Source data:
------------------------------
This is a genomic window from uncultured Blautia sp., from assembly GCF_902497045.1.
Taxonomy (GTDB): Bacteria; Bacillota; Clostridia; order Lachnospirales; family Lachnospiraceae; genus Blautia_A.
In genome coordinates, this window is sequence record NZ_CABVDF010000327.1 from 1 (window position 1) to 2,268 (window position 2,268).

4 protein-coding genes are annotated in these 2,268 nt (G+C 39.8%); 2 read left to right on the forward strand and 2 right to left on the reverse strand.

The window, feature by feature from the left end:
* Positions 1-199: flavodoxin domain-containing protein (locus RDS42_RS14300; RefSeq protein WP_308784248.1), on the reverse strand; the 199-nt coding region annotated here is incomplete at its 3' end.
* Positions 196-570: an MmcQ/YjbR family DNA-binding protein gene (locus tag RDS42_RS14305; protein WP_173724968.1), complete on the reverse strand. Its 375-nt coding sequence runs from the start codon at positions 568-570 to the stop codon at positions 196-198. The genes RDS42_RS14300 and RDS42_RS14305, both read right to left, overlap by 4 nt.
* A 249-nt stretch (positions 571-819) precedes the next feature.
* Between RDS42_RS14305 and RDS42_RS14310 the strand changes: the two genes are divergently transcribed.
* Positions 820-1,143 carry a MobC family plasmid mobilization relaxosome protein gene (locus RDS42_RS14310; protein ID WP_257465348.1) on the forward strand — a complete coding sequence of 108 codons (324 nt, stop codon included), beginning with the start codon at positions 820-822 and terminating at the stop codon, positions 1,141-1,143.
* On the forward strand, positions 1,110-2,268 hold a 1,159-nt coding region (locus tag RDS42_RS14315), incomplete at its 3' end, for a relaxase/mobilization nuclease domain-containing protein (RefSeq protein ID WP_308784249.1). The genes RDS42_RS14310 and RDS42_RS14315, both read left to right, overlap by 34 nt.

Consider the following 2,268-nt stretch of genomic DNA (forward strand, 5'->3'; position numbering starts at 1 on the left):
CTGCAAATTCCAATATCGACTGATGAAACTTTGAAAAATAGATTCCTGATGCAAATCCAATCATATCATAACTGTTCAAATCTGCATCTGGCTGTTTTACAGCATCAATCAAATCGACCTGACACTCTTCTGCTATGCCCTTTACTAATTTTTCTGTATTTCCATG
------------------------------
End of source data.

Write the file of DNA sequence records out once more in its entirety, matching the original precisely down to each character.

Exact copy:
This is a genomic window from uncultured Blautia sp., from assembly GCF_902497045.1.
Taxonomy (GTDB): Bacteria; Bacillota; Clostridia; order Lachnospirales; family Lachnospiraceae; genus Blautia_A.
In genome coordinates, this window is sequence record NZ_CABVDF010000327.1 from 1 (window position 1) to 2,268 (window position 2,268).

4 protein-coding genes are annotated in these 2,268 nt (G+C 39.8%); 2 read left to right on the forward strand and 2 right to left on the reverse strand.

The window, feature by feature from the left end:
* Positions 1-199: flavodoxin domain-containing protein (locus RDS42_RS14300; RefSeq protein WP_308784248.1), on the reverse strand; the 199-nt coding region annotated here is incomplete at its 3' end.
* Positions 196-570: an MmcQ/YjbR family DNA-binding protein gene (locus tag RDS42_RS14305; protein WP_173724968.1), complete on the reverse strand. Its 375-nt coding sequence runs from the start codon at positions 568-570 to the stop codon at positions 196-198. The genes RDS42_RS14300 and RDS42_RS14305, both read right to left, overlap by 4 nt.
* A 249-nt stretch (positions 571-819) precedes the next feature.
* Between RDS42_RS14305 and RDS42_RS14310 the strand changes: the two genes are divergently transcribed.
* Positions 820-1,143 carry a MobC family plasmid mobilization relaxosome protein gene (locus RDS42_RS14310; protein ID WP_257465348.1) on the forward strand — a complete coding sequence of 108 codons (324 nt, stop codon included), beginning with the start codon at positions 820-822 and terminating at the stop codon, positions 1,141-1,143.
* On the forward strand, positions 1,110-2,268 hold a 1,159-nt coding region (locus tag RDS42_RS14315), incomplete at its 3' end, for a relaxase/mobilization nuclease domain-containing protein (RefSeq protein ID WP_308784249.1). The genes RDS42_RS14310 and RDS42_RS14315, both read left to right, overlap by 34 nt.

Consider the following 2,268-nt stretch of genomic DNA (forward strand, 5'->3'; position numbering starts at 1 on the left):
CTGCAAATTCCAATATCGACTGATGAAACTTTGAAAAATAGATTCCTGATGCAAATCCAATCATATCATAACTGTTCAAATCTGCATCTGGCTGTTTTACAGCATCAATCAAATCGACCTGACACTCTTCTGCTATGCCCTTTACTAATTTTTCTGTATTTCCATG